Mask data that is not required to perform the task. This technique is particularly useful for content of traffic to indicate that either a particular class of content existed or did not exist, or the length of the content, but not recording the content itself. The content can be replaced with tokens or encrypted.

It is important to note that masking data does not necessarily anonymize it [SurveyNetworkTrafficAnonymisationTech].

2.7.3. Aggregate data

When collecting data, consider if the granularity can be limited by using bins or adding noise. Differential privacy techniques [DifferentialPrivacy] can help with this.

Example: [Tor.2017-04-001] presents a case-study on the in-memory statistics in the software used by the Tor network.

2.8. Reduce accuracy

There are various techniques that can be used to reduce the accuracy of the collected data and make it less identifying.

The use of binning to group numbers of more-or-less continuous values, coarse categorization in modeling, reduction in concentrations of IP address by geography (geoip) or other first- or second-order identifiers, the introduction of noise and all privacy-preserving measurement techniques that allow researchers to safely conduct internet measurement experiments without risking harm to real users[Janson].

2.9. Analyze risk

The benefits of internet measurement should outweigh the risks. Consider auxiliary data (e.g. third-party data sets) when assessing the risks. Consider that while a privacy risk may not be immediately apparent or realisable, in the future increased computing power may then make something possible.

Example: A research project releases encrypted payloads as a method for minimising exposure of sensitive user data. However the encryption could be trivially broken in the future with typical increases in computing power.

3. Security Considerations

This document as a whole addresses user safety considerations for internet measurement studies, and thus discusses security considerations extensively throughout regarding collection and storage of user data.

4. IANA Considerations

This document has no actions for IANA.

5. Acknowledgements

Many of these considerations are based on those from the [TorSafetyBoard] adapted and generalised to be applied to internet research.

Other considerations are taken from the Menlo Report [Menlo] and its companion document [MenloReportCompanion].

Comments of several people on the mailing list was helpful, especially Marwan Fayed and Jeroen van der Ham.

6. Informative References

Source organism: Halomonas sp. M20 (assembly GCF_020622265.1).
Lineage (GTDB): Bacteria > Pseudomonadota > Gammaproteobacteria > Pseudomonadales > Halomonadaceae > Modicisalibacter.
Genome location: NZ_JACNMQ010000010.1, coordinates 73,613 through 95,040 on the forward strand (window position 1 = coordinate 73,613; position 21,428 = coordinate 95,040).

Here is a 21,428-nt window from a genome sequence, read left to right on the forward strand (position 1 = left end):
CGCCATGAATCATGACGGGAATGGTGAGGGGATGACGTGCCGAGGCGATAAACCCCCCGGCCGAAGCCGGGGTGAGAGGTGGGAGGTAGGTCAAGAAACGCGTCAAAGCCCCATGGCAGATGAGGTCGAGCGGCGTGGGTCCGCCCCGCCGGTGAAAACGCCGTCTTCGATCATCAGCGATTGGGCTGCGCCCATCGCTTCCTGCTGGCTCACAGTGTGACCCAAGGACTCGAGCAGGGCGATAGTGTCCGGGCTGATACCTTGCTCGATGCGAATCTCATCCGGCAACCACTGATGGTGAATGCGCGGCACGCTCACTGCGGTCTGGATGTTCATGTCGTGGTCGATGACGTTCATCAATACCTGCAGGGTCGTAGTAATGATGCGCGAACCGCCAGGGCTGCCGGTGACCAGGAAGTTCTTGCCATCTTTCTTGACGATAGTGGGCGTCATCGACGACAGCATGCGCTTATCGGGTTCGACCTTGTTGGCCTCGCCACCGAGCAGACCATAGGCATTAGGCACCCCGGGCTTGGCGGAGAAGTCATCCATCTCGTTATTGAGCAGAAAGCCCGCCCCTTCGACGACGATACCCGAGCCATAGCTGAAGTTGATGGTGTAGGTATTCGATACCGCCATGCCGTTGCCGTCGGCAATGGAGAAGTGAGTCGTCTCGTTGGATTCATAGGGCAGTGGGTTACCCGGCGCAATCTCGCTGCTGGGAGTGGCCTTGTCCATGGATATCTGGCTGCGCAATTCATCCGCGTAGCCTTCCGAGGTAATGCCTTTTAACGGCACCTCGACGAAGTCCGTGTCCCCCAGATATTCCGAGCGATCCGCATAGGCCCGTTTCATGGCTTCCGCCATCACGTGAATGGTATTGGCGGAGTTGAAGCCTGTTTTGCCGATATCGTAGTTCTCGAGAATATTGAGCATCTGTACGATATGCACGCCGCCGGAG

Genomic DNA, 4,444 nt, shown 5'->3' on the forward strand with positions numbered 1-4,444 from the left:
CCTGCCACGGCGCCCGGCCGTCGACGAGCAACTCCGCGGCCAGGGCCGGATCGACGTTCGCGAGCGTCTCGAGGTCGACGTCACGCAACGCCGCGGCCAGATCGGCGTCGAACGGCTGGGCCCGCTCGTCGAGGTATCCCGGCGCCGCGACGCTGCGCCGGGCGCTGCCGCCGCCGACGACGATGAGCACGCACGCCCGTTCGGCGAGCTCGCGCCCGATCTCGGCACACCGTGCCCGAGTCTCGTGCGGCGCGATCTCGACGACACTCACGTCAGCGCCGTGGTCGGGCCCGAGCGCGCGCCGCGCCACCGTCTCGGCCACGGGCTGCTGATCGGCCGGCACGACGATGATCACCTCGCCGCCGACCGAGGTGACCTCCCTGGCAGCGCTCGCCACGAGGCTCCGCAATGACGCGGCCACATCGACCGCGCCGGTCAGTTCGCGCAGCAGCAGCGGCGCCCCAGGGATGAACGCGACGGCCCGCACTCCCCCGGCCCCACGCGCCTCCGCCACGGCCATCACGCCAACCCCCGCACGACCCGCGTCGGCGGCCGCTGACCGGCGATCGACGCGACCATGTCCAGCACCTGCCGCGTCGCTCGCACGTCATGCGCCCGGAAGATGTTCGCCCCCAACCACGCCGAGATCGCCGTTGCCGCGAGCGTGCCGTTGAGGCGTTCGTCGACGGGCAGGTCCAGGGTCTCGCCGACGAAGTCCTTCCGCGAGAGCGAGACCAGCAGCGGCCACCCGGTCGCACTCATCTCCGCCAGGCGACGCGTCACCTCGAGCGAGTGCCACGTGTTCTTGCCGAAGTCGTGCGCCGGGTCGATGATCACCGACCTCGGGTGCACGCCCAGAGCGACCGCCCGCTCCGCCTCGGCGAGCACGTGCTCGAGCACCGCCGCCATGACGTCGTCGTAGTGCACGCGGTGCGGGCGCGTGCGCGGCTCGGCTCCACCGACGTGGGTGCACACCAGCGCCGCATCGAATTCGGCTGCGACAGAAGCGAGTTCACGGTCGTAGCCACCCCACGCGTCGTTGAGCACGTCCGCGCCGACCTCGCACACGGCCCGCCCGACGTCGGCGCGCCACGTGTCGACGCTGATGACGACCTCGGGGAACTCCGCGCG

Stephen, H., "Network emulation with NetEm", .
Bradner, S. and J. McQuaid, "Benchmarking Methodology for Network Interconnect Devices", RFC 2544, DOI 10.17487/RFC2544, , <>.
Tor Project, "Tor Research Safety Board", <>.
Shirey, R., "Internet Security Glossary, Version 2", , <>.
Herm, K., "Privacy analysis of Tor's in-memory statistics", Tor Tech Report 2017-04-001, , <>.
Dittrich, D. and E. Kenneally, "The Menlo Report: Ethical Principles Guiding Information and Communication Technology Research", , <>.
Bailey, M., Dittrich, D., and E. Kenneally, "Applying Ethical Principles to Information and Communication Technology Research", , <>.
Dwork, C., McSherry, F., Nissim, K., and A. Smith, "Calibrating Noise to Sensitivity in Private Data Analysis", , <>.
Van Dijkhuizen, N. and J. Van Der Ham, "A Survey of Network Traffic Anonymisation Techniques and Implementations", , <>.
University of Michigan, "ZMap Source Code - packet.c", <>.
Cooper, A., Tschofenig, H., Aboba, B., Peterson, J., Morris, J., Hansen, M., and R. Smith, "Privacy Considerations for Internet Protocols", RFC 6973, , <>.
Jones, B., Ensafi, R., Feamster, N., Paxson, V., and N. Weaver, "Ethical Concerns for Censorship Measurement", , <>.
Vyncke, É., Donnet, B., and J. Iurman, "Attribution of Internet Probes", , <>.
Allman, M. and V. Paxson, "Issues and Etiquette Concerning Use of Shared Measurement Data", , <>.
CAIDA, "Promotion of Data Sharing", , <>.
Kenneally, E. and K. Claffy, "Dialing privacy and utility: a proposed data-sharing framework to advance Internet research", , <>.
Janson, R., Traudt, M., and N. Hopper, "Privacy-Preserving Dynamic Learning of Tor Network Traffic", , <>.

Authors' Addresses

Iain R. Learmonth
Gurshabad Grover
Centre for Internet and Society
Mallory Knodel
Center for Democracy and Technology